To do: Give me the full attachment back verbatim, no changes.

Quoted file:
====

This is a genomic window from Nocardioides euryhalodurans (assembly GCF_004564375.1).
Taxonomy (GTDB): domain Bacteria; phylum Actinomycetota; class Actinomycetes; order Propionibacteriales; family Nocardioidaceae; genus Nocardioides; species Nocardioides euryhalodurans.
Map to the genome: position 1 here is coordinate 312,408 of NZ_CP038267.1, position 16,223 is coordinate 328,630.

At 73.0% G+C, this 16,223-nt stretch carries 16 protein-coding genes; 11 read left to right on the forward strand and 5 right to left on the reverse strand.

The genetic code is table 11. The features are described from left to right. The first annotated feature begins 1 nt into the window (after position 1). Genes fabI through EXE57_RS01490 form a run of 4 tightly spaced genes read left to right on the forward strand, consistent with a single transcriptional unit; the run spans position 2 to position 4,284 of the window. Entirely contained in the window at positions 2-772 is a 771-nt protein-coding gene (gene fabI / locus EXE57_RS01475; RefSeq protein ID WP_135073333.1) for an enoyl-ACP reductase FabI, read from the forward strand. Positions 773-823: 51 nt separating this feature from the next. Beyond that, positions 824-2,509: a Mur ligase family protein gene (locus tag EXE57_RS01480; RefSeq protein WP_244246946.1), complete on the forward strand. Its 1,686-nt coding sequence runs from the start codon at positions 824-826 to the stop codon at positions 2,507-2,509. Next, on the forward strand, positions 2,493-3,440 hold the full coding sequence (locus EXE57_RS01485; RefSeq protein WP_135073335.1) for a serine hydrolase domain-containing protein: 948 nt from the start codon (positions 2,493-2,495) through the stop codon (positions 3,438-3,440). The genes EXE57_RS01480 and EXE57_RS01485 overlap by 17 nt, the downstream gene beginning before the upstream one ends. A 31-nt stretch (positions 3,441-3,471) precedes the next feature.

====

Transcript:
This is a genomic window from Nocardioides euryhalodurans (assembly GCF_004564375.1).
Taxonomy (GTDB): domain Bacteria; phylum Actinomycetota; class Actinomycetes; order Propionibacteriales; family Nocardioidaceae; genus Nocardioides; species Nocardioides euryhalodurans.
Map to the genome: position 1 here is coordinate 312,408 of NZ_CP038267.1, position 16,223 is coordinate 328,630.

At 73.0% G+C, this 16,223-nt stretch carries 16 protein-coding genes; 11 read left to right on the forward strand and 5 right to left on the reverse strand.

The genetic code is table 11. The features are described from left to right. The first annotated feature begins 1 nt into the window (after position 1). Genes fabI through EXE57_RS01490 form a run of 4 tightly spaced genes read left to right on the forward strand, consistent with a single transcriptional unit; the run spans position 2 to position 4,284 of the window. Entirely contained in the window at positions 2-772 is a 771-nt protein-coding gene (gene fabI / locus EXE57_RS01475; RefSeq protein ID WP_135073333.1) for an enoyl-ACP reductase FabI, read from the forward strand. Positions 773-823: 51 nt separating this feature from the next. Beyond that, positions 824-2,509: a Mur ligase family protein gene (locus tag EXE57_RS01480; RefSeq protein WP_244246946.1), complete on the forward strand. Its 1,686-nt coding sequence runs from the start codon at positions 824-826 to the stop codon at positions 2,507-2,509. Next, on the forward strand, positions 2,493-3,440 hold the full coding sequence (locus EXE57_RS01485; RefSeq protein WP_135073335.1) for a serine hydrolase domain-containing protein: 948 nt from the start codon (positions 2,493-2,495) through the stop codon (positions 3,438-3,440). The genes EXE57_RS01480 and EXE57_RS01485 overlap by 17 nt, the downstream gene beginning before the upstream one ends. A 31-nt stretch (positions 3,441-3,471) precedes the next feature.